I am trying to figure out if I can melt Aluminum cans using a heater coil from a toaster oven.

I've already used q=mc∆T and q=m*(Latent heat of fusion) to figure out how much energy is required to melt a mass m of aluminum, considering no heat loss to surroundings.

What I'm having a hard time with is that I know the coil needs to be at least 660°C in order to melt the aluminum. So, for example if at full draw the coil's temperature is only 500°C, once the surroundings reach 500°C, what happens? Obviously the aluminum isn't going to melt, but does the coil just stop drawing current since it isn't able to transfer the energy?


  • \$\begingroup\$ "Scotty, We need more power!" Do you have any fire brick around your heater elements? \$\endgroup\$ – George Herold Aug 29 '14 at 1:26
  • 2
    \$\begingroup\$ You're confusing 'heat' and 'temperature'. Just because the temperature doesn't rise, doesn't mean there is no heat transfer anymore. Basically, the temperature is constant because the amount of heat added (by converting electrical energy into heat) is the same as the amount of heat lost due to radiation/convection to the surroundings. \$\endgroup\$ – RJR Aug 29 '14 at 5:11

The heater will never stop drawing current, the current will be quite constant because it is made of material with low thermal coefficients of resistance.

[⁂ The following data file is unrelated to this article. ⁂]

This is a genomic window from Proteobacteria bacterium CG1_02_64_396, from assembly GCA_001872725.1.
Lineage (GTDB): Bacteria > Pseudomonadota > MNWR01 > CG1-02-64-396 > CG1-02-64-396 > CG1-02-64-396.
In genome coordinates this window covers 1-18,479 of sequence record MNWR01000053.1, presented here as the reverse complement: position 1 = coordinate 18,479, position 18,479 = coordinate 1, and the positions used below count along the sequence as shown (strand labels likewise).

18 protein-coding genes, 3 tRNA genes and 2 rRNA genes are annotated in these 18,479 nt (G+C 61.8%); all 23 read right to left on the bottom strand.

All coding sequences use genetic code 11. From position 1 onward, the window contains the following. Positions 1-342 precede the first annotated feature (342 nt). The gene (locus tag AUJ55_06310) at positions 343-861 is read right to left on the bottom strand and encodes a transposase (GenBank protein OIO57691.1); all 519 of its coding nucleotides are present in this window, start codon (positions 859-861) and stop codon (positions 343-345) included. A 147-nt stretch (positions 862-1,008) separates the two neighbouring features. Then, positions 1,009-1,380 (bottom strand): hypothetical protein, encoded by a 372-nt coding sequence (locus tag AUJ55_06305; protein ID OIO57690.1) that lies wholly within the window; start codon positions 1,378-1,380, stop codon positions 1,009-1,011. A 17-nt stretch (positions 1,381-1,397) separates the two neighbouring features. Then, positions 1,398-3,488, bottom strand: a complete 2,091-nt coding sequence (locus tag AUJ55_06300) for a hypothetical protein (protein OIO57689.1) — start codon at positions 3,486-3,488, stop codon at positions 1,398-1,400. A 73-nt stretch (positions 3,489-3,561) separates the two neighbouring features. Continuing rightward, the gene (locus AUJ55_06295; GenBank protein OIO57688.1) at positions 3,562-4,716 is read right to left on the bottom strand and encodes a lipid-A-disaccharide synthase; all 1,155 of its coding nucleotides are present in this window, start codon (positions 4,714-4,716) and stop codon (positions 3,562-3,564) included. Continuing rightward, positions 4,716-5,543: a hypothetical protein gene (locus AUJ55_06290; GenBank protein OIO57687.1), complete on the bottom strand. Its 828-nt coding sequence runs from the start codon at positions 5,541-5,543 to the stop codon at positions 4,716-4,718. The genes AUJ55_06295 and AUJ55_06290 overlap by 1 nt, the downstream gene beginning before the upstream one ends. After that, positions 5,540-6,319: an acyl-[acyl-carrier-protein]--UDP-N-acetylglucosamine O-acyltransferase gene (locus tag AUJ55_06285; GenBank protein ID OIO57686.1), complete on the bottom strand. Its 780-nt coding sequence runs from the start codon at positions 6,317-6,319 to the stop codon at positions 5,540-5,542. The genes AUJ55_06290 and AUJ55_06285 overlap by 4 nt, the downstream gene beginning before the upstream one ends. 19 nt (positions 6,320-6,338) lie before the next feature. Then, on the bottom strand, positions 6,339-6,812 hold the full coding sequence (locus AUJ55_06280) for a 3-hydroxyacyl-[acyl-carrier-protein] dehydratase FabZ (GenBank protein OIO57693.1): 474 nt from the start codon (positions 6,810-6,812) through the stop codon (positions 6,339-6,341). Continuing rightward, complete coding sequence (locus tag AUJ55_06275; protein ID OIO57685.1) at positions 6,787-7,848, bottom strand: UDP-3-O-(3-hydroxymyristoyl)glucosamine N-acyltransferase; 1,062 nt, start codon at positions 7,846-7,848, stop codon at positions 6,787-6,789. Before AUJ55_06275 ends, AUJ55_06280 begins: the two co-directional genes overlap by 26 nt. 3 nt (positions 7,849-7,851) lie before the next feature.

The heating element loses heat by three principles: conduction (contact with cold air), convection (wind) and radiation (far-IR)

Conservation of energy works also in this case. When heating up, consumed power is used to heat the element, and cover heat losses.

The hotter it gets, the higher percentage of input power it dissipate into air.

When it reaches its maximum temperature, it can not heat itself more because all input power is lost in air.

Side note: some heating elements can get hotter then their own melting point (e.g. clothes iron) and can not work without temperature controller.


The coil will keep drawing power an dissipating energy as heat.
By itself, a coil (resistive heater) doesn't have a negative feedback mechanism.

As the material around the coil is heating up, the coil will keep drawing electric energy and dissipating it, so it will keep heating the target material. The gradient between the coil and the material it's heating can be bigger or smaller. In a steady state a powered heater will be at a higher temperature than the material that's being heated.

Assumptions: steady state operation (the transient response has already decayed), ambient is colder than the coil an material, catastrophic failures in the heater are not considered.


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